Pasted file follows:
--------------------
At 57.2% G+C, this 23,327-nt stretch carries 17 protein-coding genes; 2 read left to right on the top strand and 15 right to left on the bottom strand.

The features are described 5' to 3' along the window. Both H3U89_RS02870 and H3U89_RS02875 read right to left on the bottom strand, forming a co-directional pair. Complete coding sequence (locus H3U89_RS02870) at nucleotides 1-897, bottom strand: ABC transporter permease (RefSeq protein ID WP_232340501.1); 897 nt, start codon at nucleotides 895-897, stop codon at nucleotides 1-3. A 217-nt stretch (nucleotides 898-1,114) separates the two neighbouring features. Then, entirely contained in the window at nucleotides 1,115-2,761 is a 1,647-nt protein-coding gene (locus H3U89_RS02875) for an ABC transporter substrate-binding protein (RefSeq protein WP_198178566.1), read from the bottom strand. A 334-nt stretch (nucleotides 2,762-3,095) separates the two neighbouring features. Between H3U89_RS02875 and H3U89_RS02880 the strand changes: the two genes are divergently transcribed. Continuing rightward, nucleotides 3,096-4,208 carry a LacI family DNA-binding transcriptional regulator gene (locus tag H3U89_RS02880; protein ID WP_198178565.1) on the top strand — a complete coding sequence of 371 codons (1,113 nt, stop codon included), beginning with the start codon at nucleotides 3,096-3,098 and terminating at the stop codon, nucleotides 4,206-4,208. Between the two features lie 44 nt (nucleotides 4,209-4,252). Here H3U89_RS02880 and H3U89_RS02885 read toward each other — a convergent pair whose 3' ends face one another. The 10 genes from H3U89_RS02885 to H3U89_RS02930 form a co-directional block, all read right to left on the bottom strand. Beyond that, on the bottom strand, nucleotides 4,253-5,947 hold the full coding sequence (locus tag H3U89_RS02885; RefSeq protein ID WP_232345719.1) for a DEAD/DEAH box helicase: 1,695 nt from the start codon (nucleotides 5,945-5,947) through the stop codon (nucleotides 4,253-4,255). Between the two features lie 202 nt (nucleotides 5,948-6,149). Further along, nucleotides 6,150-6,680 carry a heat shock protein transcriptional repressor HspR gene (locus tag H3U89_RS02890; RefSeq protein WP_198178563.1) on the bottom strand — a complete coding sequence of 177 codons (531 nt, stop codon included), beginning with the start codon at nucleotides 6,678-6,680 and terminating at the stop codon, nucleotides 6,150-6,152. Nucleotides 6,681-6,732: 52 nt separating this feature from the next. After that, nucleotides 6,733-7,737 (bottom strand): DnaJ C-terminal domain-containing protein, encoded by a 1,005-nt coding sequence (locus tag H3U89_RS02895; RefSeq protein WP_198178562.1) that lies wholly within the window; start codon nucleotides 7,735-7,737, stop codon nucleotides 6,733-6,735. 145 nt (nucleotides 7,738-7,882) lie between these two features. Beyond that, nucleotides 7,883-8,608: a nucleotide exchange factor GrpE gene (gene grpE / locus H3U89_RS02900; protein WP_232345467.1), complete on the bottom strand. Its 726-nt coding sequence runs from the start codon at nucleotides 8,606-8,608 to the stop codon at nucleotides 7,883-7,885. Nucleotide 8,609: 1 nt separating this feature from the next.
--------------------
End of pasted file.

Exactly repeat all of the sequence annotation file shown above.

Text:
At 57.2% G+C, this 23,327-nt stretch carries 17 protein-coding genes; 2 read left to right on the top strand and 15 right to left on the bottom strand.

The features are described 5' to 3' along the window. Both H3U89_RS02870 and H3U89_RS02875 read right to left on the bottom strand, forming a co-directional pair. Complete coding sequence (locus H3U89_RS02870) at nucleotides 1-897, bottom strand: ABC transporter permease (RefSeq protein ID WP_232340501.1); 897 nt, start codon at nucleotides 895-897, stop codon at nucleotides 1-3. A 217-nt stretch (nucleotides 898-1,114) separates the two neighbouring features. Then, entirely contained in the window at nucleotides 1,115-2,761 is a 1,647-nt protein-coding gene (locus H3U89_RS02875) for an ABC transporter substrate-binding protein (RefSeq protein WP_198178566.1), read from the bottom strand. A 334-nt stretch (nucleotides 2,762-3,095) separates the two neighbouring features. Between H3U89_RS02875 and H3U89_RS02880 the strand changes: the two genes are divergently transcribed. Continuing rightward, nucleotides 3,096-4,208 carry a LacI family DNA-binding transcriptional regulator gene (locus tag H3U89_RS02880; protein ID WP_198178565.1) on the top strand — a complete coding sequence of 371 codons (1,113 nt, stop codon included), beginning with the start codon at nucleotides 3,096-3,098 and terminating at the stop codon, nucleotides 4,206-4,208. Between the two features lie 44 nt (nucleotides 4,209-4,252). Here H3U89_RS02880 and H3U89_RS02885 read toward each other — a convergent pair whose 3' ends face one another. The 10 genes from H3U89_RS02885 to H3U89_RS02930 form a co-directional block, all read right to left on the bottom strand. Beyond that, on the bottom strand, nucleotides 4,253-5,947 hold the full coding sequence (locus tag H3U89_RS02885; RefSeq protein ID WP_232345719.1) for a DEAD/DEAH box helicase: 1,695 nt from the start codon (nucleotides 5,945-5,947) through the stop codon (nucleotides 4,253-4,255). Between the two features lie 202 nt (nucleotides 5,948-6,149). Further along, nucleotides 6,150-6,680 carry a heat shock protein transcriptional repressor HspR gene (locus tag H3U89_RS02890; RefSeq protein WP_198178563.1) on the bottom strand — a complete coding sequence of 177 codons (531 nt, stop codon included), beginning with the start codon at nucleotides 6,678-6,680 and terminating at the stop codon, nucleotides 6,150-6,152. Nucleotides 6,681-6,732: 52 nt separating this feature from the next. After that, nucleotides 6,733-7,737 (bottom strand): DnaJ C-terminal domain-containing protein, encoded by a 1,005-nt coding sequence (locus tag H3U89_RS02895; RefSeq protein WP_198178562.1) that lies wholly within the window; start codon nucleotides 7,735-7,737, stop codon nucleotides 6,733-6,735. 145 nt (nucleotides 7,738-7,882) lie between these two features. Beyond that, nucleotides 7,883-8,608: a nucleotide exchange factor GrpE gene (gene grpE / locus H3U89_RS02900; protein WP_232345467.1), complete on the bottom strand. Its 726-nt coding sequence runs from the start codon at nucleotides 8,606-8,608 to the stop codon at nucleotides 7,883-7,885. Nucleotide 8,609: 1 nt separating this feature from the next.